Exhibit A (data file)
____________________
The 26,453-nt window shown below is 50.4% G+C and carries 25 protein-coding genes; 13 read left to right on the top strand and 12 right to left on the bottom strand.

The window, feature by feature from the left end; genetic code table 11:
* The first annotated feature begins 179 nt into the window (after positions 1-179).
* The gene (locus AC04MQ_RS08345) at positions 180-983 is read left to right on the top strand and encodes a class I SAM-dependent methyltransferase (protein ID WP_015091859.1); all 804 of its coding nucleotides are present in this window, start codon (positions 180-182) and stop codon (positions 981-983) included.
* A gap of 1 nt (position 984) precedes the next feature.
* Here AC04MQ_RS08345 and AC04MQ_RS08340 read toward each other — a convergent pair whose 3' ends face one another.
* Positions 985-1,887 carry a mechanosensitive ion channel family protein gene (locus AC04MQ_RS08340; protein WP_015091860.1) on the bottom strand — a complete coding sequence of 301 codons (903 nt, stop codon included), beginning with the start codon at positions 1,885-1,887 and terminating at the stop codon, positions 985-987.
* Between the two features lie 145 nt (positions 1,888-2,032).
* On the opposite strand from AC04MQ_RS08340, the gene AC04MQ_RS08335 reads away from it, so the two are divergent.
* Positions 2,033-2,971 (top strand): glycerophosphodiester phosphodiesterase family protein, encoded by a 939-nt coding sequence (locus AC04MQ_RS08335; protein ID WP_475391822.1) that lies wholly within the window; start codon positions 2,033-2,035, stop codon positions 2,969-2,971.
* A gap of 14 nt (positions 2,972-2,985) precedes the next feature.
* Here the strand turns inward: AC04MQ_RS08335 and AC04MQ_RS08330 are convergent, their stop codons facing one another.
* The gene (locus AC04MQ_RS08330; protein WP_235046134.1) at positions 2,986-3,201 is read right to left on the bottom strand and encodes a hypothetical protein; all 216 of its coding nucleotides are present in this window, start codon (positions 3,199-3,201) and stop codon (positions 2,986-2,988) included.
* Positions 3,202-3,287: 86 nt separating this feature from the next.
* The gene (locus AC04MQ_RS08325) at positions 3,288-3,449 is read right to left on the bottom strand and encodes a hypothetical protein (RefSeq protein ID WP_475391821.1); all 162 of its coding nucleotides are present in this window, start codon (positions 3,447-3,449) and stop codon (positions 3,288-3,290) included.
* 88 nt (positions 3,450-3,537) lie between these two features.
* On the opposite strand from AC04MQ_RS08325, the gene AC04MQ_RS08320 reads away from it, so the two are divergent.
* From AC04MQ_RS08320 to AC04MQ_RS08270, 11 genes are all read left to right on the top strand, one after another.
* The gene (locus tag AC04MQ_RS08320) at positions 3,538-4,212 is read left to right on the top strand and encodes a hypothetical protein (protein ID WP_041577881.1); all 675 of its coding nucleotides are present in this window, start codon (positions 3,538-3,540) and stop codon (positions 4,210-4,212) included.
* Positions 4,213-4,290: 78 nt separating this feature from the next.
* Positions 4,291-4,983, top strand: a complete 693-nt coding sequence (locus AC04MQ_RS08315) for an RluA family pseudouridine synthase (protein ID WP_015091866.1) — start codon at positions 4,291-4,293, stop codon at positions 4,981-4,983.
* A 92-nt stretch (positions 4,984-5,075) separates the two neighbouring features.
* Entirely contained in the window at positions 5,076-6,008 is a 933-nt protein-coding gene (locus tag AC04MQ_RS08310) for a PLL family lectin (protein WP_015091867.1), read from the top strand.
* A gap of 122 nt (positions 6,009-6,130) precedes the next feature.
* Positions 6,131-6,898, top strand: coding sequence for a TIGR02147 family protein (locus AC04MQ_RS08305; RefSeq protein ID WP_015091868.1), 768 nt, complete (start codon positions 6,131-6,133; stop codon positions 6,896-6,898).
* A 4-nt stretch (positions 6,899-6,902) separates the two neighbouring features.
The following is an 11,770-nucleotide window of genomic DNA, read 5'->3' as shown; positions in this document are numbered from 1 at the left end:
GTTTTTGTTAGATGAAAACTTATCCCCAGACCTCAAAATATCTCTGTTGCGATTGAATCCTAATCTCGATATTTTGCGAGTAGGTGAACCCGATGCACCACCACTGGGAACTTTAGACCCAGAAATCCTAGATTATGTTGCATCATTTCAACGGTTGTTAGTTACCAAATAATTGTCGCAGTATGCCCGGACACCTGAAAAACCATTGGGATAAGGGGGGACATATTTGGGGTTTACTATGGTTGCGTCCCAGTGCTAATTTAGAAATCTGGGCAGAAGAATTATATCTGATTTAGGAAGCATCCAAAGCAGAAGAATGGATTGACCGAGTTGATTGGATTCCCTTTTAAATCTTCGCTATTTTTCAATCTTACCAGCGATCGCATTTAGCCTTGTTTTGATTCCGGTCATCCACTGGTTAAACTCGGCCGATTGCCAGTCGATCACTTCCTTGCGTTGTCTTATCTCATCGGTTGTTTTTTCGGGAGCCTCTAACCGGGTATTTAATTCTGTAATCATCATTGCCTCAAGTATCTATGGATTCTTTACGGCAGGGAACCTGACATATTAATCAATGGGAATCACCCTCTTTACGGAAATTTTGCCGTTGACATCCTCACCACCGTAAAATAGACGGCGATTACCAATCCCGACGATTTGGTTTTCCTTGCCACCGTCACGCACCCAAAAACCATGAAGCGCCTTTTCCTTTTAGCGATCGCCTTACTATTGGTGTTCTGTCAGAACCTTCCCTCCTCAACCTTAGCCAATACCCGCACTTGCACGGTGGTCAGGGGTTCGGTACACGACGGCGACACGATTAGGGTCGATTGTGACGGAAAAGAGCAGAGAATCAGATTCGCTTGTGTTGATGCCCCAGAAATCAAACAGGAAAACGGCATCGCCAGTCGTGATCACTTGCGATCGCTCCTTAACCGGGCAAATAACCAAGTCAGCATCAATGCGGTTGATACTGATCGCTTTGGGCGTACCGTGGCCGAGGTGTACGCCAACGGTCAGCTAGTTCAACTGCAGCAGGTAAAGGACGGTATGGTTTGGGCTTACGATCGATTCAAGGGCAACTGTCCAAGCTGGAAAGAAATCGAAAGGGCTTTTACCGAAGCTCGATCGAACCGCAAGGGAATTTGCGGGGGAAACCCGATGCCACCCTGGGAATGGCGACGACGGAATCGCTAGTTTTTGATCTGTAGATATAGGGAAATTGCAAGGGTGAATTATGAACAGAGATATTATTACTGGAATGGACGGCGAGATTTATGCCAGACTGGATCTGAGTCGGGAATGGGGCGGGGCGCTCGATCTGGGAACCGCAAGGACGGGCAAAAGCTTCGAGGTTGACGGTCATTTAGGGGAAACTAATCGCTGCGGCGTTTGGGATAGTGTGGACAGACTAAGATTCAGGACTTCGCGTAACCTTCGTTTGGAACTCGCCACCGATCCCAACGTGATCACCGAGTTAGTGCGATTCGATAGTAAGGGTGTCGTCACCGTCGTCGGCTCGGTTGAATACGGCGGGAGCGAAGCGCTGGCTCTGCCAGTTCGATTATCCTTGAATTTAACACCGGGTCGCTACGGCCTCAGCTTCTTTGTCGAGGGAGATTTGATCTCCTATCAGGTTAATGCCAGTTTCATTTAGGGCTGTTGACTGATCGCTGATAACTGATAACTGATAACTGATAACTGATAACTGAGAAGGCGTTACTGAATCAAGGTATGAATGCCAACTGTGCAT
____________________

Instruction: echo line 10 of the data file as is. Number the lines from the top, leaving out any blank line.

* Positions 2,033-2,971 (top strand): glycerophosphodiester phosphodiesterase family protein, encoded by a 939-nt coding sequence (locus AC04MQ_RS08335; protein ID WP_475391822.1) that lies wholly within the window; start codon positions 2,033-2,035, stop codon positions 2,969-2,971.